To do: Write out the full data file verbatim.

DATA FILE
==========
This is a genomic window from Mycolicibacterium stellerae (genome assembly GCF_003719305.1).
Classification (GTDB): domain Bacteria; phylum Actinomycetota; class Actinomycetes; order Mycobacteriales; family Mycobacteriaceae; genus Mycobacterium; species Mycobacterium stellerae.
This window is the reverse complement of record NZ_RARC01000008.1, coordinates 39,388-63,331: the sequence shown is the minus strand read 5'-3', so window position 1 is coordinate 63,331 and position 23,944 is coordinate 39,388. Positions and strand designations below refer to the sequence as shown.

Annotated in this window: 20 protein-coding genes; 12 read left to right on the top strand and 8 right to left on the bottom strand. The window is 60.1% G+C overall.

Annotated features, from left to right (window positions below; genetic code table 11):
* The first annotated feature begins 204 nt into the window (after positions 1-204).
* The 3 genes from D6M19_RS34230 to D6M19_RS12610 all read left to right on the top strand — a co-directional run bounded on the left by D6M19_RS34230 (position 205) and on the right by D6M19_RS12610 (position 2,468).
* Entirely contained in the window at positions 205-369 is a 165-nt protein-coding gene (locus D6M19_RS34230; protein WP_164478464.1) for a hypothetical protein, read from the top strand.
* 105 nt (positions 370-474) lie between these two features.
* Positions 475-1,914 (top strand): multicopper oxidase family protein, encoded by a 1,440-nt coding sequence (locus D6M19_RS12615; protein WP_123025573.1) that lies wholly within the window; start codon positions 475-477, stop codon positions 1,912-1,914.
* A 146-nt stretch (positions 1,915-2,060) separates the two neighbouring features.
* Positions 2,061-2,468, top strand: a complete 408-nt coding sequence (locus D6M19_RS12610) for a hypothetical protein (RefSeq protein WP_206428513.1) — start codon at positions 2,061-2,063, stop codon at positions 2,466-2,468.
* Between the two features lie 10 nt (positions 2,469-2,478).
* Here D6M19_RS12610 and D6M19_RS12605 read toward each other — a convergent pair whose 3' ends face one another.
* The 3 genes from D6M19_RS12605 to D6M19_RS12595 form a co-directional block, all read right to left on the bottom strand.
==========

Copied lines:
This is a genomic window from Mycolicibacterium stellerae (genome assembly GCF_003719305.1).
Classification (GTDB): domain Bacteria; phylum Actinomycetota; class Actinomycetes; order Mycobacteriales; family Mycobacteriaceae; genus Mycobacterium; species Mycobacterium stellerae.
This window is the reverse complement of record NZ_RARC01000008.1, coordinates 39,388-63,331: the sequence shown is the minus strand read 5'-3', so window position 1 is coordinate 63,331 and position 23,944 is coordinate 39,388. Positions and strand designations below refer to the sequence as shown.

Annotated in this window: 20 protein-coding genes; 12 read left to right on the top strand and 8 right to left on the bottom strand. The window is 60.1% G+C overall.

Annotated features, from left to right (window positions below; genetic code table 11):
* The first annotated feature begins 204 nt into the window (after positions 1-204).
* The 3 genes from D6M19_RS34230 to D6M19_RS12610 all read left to right on the top strand — a co-directional run bounded on the left by D6M19_RS34230 (position 205) and on the right by D6M19_RS12610 (position 2,468).
* Entirely contained in the window at positions 205-369 is a 165-nt protein-coding gene (locus D6M19_RS34230; protein WP_164478464.1) for a hypothetical protein, read from the top strand.
* 105 nt (positions 370-474) lie between these two features.
* Positions 475-1,914 (top strand): multicopper oxidase family protein, encoded by a 1,440-nt coding sequence (locus D6M19_RS12615; protein WP_123025573.1) that lies wholly within the window; start codon positions 475-477, stop codon positions 1,912-1,914.
* A 146-nt stretch (positions 1,915-2,060) separates the two neighbouring features.
* Positions 2,061-2,468, top strand: a complete 408-nt coding sequence (locus D6M19_RS12610) for a hypothetical protein (RefSeq protein WP_206428513.1) — start codon at positions 2,061-2,063, stop codon at positions 2,466-2,468.
* Between the two features lie 10 nt (positions 2,469-2,478).
* Here D6M19_RS12610 and D6M19_RS12605 read toward each other — a convergent pair whose 3' ends face one another.
* The 3 genes from D6M19_RS12605 to D6M19_RS12595 form a co-directional block, all read right to left on the bottom strand.